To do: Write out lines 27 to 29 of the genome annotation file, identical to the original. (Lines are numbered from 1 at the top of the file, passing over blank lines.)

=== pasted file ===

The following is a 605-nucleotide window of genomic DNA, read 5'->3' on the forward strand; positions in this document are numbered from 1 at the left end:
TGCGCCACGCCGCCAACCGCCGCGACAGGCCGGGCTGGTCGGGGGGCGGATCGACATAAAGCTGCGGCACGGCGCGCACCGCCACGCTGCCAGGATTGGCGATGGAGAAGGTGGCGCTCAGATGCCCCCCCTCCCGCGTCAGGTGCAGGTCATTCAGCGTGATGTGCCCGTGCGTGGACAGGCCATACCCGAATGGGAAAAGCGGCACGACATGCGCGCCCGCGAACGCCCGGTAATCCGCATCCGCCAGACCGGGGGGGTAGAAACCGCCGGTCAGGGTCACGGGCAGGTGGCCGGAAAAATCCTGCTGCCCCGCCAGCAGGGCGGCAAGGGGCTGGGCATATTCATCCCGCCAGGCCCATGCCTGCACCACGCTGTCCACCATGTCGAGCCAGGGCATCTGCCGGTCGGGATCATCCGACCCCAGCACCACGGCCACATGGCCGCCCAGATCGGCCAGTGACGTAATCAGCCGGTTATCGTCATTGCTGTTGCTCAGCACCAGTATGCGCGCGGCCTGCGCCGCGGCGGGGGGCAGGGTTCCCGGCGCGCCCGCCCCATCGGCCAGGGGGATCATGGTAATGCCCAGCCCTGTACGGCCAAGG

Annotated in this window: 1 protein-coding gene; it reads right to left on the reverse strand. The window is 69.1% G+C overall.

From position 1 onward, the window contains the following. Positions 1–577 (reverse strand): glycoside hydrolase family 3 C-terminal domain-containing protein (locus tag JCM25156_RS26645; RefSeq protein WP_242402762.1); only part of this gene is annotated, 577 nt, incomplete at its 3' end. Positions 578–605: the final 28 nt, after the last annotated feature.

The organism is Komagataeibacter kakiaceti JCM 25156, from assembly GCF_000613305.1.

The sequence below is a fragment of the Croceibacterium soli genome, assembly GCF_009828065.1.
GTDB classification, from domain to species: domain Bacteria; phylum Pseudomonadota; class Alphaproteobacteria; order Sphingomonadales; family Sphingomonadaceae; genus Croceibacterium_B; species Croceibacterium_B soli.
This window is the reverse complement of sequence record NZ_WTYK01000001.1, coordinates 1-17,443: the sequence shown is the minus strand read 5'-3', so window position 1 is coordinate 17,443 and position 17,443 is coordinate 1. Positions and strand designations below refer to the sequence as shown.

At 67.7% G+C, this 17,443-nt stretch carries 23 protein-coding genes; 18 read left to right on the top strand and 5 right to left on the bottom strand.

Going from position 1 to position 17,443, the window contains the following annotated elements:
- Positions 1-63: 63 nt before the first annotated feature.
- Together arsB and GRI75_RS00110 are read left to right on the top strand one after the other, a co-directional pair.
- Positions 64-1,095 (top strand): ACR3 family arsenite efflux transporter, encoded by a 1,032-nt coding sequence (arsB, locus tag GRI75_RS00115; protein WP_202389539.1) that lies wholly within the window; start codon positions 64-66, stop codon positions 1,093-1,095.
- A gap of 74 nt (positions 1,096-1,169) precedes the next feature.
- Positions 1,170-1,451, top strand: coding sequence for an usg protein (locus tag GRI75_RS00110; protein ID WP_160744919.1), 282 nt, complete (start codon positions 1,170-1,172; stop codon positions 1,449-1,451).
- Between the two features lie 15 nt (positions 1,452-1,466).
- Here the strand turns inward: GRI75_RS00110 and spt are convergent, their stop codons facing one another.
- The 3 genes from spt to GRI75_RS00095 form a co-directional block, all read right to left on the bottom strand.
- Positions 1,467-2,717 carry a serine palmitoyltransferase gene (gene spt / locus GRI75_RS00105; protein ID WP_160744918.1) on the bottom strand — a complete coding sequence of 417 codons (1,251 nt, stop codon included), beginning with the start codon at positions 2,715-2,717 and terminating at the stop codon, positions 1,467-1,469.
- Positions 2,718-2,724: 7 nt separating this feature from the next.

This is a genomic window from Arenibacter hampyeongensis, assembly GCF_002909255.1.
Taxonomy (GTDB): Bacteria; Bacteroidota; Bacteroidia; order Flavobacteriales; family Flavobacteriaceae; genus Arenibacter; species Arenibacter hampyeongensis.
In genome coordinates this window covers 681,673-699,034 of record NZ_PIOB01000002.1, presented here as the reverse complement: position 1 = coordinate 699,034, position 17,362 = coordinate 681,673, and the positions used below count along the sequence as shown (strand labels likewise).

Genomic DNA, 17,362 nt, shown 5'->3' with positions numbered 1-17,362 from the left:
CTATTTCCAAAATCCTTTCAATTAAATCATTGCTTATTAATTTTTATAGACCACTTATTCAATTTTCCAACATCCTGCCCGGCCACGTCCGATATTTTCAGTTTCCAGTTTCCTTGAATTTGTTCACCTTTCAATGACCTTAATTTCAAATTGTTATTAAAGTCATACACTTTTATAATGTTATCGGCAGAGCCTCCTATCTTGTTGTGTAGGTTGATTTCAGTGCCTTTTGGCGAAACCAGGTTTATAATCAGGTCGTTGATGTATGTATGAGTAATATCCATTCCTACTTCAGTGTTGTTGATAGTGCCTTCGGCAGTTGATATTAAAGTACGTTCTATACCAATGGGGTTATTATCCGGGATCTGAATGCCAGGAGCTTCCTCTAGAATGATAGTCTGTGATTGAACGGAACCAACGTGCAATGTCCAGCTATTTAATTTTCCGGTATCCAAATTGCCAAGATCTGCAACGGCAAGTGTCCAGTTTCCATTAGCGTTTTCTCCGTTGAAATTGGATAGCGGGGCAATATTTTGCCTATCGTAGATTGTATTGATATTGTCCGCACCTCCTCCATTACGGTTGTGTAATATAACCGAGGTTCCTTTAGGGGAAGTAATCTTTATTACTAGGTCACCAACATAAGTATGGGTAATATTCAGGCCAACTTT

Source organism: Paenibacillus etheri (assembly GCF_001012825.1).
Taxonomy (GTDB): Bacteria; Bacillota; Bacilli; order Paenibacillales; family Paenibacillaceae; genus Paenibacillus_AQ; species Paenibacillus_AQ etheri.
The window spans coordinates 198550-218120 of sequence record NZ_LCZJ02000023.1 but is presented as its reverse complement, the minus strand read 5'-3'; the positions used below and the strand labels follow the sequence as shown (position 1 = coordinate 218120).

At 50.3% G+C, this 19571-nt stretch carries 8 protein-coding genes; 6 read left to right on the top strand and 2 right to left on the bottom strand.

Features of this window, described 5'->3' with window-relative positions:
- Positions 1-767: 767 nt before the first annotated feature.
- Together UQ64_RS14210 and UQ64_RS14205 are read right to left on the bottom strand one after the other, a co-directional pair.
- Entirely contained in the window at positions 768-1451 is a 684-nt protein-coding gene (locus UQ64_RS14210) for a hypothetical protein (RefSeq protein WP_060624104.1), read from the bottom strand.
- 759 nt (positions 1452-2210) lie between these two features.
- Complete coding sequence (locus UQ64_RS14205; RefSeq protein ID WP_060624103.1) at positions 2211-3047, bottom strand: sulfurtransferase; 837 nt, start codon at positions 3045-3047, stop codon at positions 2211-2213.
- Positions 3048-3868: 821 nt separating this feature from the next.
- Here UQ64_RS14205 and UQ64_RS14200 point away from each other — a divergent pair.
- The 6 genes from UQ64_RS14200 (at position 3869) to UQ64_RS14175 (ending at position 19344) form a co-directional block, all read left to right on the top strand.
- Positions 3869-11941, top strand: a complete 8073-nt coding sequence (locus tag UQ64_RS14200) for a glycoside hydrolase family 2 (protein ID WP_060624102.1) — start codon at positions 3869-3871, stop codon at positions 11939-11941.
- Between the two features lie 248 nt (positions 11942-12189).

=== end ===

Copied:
Taxonomy (GTDB): Bacteria; Bacillota; Bacilli; order Paenibacillales; family Paenibacillaceae; genus Paenibacillus_AQ; species Paenibacillus_AQ etheri.
The window spans coordinates 198550-218120 of sequence record NZ_LCZJ02000023.1 but is presented as its reverse complement, the minus strand read 5'-3'; the positions used below and the strand labels follow the sequence as shown (position 1 = coordinate 218120).

At 50.3% G+C, this 19571-nt stretch carries 8 protein-coding genes; 6 read left to right on the top strand and 2 right to left on the bottom strand.